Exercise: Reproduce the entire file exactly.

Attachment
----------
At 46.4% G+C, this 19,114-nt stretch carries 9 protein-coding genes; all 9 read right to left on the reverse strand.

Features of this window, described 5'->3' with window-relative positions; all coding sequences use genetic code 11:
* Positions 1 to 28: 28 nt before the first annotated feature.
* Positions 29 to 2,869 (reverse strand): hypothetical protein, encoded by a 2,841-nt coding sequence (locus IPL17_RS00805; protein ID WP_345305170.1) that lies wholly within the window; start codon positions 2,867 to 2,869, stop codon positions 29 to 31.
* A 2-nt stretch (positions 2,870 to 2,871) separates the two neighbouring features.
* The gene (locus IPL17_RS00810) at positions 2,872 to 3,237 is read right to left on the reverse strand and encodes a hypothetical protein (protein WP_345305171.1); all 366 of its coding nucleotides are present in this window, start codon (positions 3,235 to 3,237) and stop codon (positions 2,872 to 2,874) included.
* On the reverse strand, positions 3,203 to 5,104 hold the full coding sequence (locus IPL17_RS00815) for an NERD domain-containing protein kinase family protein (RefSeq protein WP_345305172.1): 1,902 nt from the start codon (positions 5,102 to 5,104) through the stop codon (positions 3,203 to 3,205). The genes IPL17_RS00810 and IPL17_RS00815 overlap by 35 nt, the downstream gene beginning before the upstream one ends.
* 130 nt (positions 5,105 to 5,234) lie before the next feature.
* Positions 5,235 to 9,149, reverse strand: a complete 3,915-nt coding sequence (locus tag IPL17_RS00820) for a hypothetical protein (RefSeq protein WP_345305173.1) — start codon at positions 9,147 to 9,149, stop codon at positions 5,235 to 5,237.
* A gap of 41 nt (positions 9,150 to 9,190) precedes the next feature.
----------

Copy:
At 46.4% G+C, this 19,114-nt stretch carries 9 protein-coding genes; all 9 read right to left on the reverse strand.

Features of this window, described 5'->3' with window-relative positions; all coding sequences use genetic code 11:
* Positions 1 to 28: 28 nt before the first annotated feature.
* Positions 29 to 2,869 (reverse strand): hypothetical protein, encoded by a 2,841-nt coding sequence (locus IPL17_RS00805; protein ID WP_345305170.1) that lies wholly within the window; start codon positions 2,867 to 2,869, stop codon positions 29 to 31.
* A 2-nt stretch (positions 2,870 to 2,871) separates the two neighbouring features.
* The gene (locus IPL17_RS00810) at positions 2,872 to 3,237 is read right to left on the reverse strand and encodes a hypothetical protein (protein WP_345305171.1); all 366 of its coding nucleotides are present in this window, start codon (positions 3,235 to 3,237) and stop codon (positions 2,872 to 2,874) included.
* On the reverse strand, positions 3,203 to 5,104 hold the full coding sequence (locus IPL17_RS00815) for an NERD domain-containing protein kinase family protein (RefSeq protein WP_345305172.1): 1,902 nt from the start codon (positions 5,102 to 5,104) through the stop codon (positions 3,203 to 3,205). The genes IPL17_RS00810 and IPL17_RS00815 overlap by 35 nt, the downstream gene beginning before the upstream one ends.
* 130 nt (positions 5,105 to 5,234) lie before the next feature.
* Positions 5,235 to 9,149, reverse strand: a complete 3,915-nt coding sequence (locus tag IPL17_RS00820) for a hypothetical protein (RefSeq protein WP_345305173.1) — start codon at positions 9,147 to 9,149, stop codon at positions 5,235 to 5,237.
* A gap of 41 nt (positions 9,150 to 9,190) precedes the next feature.